The receptor for capsaicin, termed vanilloid receptor-1 (VR-1), is expressed in guinea pigs. VR-1 mediates cough induced by capsaicin [21]. An increased expression of VR-1 has also been reported in humans with chronic cough [22]. In the airway of the guinea pig, VR-1 has been shown to be activated by a decrease in pH [23]. Recently, we reported that the pH of BALF was decreased in actively sensitized guinea pigs [24]. Therefore, in the airways of actively sensitized guinea pigs, but not of passively sensitized guinea pigs, the acid environment or epithelial damage might induce an increase in the number of VR-1 contributing to the enhanced cough reflex sensitivity. This possibility should be examined in future studies.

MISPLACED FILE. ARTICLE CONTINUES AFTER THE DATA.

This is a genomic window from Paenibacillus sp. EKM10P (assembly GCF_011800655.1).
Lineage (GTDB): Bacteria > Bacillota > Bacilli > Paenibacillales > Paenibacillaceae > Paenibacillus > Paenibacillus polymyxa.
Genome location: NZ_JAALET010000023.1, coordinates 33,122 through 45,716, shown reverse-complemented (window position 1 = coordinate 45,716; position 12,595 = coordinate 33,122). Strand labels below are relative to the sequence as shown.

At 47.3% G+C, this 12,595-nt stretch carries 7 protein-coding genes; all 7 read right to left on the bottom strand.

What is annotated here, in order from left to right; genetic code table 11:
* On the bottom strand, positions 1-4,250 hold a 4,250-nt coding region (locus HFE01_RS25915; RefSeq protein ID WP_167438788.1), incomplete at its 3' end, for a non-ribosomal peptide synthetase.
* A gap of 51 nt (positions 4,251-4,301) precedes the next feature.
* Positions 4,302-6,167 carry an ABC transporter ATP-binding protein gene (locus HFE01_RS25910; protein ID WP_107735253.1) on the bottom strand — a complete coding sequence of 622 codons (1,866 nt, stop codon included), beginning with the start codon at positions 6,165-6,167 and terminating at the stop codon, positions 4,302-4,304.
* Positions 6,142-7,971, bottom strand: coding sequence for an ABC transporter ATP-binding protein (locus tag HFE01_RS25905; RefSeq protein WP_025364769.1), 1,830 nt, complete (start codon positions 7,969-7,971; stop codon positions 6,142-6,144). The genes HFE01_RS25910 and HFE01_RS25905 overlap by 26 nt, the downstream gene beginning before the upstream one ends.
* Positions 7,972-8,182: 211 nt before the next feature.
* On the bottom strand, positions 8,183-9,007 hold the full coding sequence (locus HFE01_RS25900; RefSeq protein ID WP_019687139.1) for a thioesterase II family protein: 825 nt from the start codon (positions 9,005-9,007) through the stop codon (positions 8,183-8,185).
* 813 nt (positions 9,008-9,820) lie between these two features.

Simple IgE- and/or IgG-mediated allergic reactions induce eosinophilic infiltration in the airway and bronchial hyperresponsiveness to methacholine, but not cough hypersensitivity to capsaicin, in passively sensitized animals. The same difference between active and passive sensitization of animals is investigated concerning the antigen-induced late asthmatic response (LAR): LAR develops in actively, but not passively, sensitized guinea pigs [25]. It is suggested that the simple IgE- and/or IgG-mediated allergic reaction cannot induce cough hypersensitivity. It is likely that complex allergic inflammatory reaction in the airway such as interaction between resident and recruited cells, mediators and cytokines is involved in the antigen-induced increase in cough reflex sensitivity as well as LAR. Future studies are required to elucidate the involvement of each possible contributor.